De Blasio, Channeling Cuomo, Creates his Own ‘Expert Panel’ for BQE Repairs

Photo: Regional Plan Association
Photo: Regional Plan Association

Mayor de Blasio threw his own Department of Transportation under the bus — a bus speeding on the Brooklyn-Queens Expressway — and has created his own “expert” panel to come up with a new design for the repair of the aging highway to ensure, as the mayor said, “we get this right.”

According to City Hall, the panel can explore all options — including not repairing the ready-to-collapse triple-cantilever section between Atlantic Avenue and Sands Street and instead replacing it with any number of neighborhood- and pedestrian-friendly options, some of which have been put forward by community groups and other electeds.

The panel is expected to produce a report by this summer — a tight timeline that city officials said was chosen to avoid any delays in a project that is supposed to start next year.

“[The panel] will evaluate underlying project assumptions and review existing proposals, including those that have been generated by elected officials and community members, no-build or reduced capacity options, and other ideas as generated by the panel,” City Hall said in a statement, which was first reported by Politico’s Dana Rubinstein this afternoon. “The panel will also hear from and consult with a group of elected officials and community, civic, and business associations at key points throughout its review.”

Why the panel?

The de Blasio administration has been under fire from some Brooklyn Heights residents since the Department of Transportation unveiled two plans for the reconstruction of the roadway, which carries 150,000 vehicles a day, including 15,000 trucks. One option called for the fabled Brooklyn Heights Promenade to be torn down in favor of a temporary roadway while the work was being conducted — but would ultimately be restored and improved. This option had the benefit of being faster — a six-year, $3.6-billion build was expected — and would result in better connections to bridges and a wider Promenade.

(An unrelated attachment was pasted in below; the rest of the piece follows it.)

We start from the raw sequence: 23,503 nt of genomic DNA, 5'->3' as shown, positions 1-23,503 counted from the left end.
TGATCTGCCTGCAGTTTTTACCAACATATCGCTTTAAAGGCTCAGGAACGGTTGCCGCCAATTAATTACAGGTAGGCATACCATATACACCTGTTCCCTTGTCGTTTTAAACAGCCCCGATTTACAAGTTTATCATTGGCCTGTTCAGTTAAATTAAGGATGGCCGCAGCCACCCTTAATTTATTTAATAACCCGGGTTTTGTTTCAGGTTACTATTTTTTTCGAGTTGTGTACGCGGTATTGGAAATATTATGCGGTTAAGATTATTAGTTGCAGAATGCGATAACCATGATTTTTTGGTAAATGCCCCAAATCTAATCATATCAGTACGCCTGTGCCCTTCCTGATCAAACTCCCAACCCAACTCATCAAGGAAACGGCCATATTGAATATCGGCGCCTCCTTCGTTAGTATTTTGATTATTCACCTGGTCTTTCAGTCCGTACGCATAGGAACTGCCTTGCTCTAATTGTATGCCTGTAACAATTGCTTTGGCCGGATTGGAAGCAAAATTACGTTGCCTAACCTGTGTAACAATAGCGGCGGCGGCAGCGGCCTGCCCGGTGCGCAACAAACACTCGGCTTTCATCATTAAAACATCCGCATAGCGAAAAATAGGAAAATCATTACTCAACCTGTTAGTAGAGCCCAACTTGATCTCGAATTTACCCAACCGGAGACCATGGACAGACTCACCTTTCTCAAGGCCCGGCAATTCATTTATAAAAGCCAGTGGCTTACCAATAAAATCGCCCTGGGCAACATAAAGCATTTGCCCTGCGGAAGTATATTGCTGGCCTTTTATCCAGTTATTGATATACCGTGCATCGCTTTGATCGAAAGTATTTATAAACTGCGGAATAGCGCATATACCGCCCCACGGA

The other option called for the tourist walkway to be retained, and the work to be done in a more traditional manner. It would take eight years, cost $4 billion and not offer as many improvements. (Curbed’s Caroline Spivack offered a great primer here.)

Mayor de Blasio was on record as supporting the first proposal, telling WNYC’s Brian Lehrer in October, “It’s the way to address the bigger problem once and for all, and as quickly as we can,”

That was then. In the months that followed, Brooklyn Heights residents used their considerable financial might to agitate for a solution to “save” the Promenade. Comptroller Scott Stringer followed by criticizing the mayor for a supposed lack of respect for the neighborhood — then issued his own plan, which called for a truck-only BQE, covered by parks.

The Brooklyn Heights Association also commissioned its own plan. And another local group, called A Better Way, has another plan, which was put out earlier this week by the Regional Plan Association. As Streetsblog reported, it calls for a narrower roadway. There’s also this incredibly gorgeous plan from the Bjarke Ingels Group that would have a price tag to match.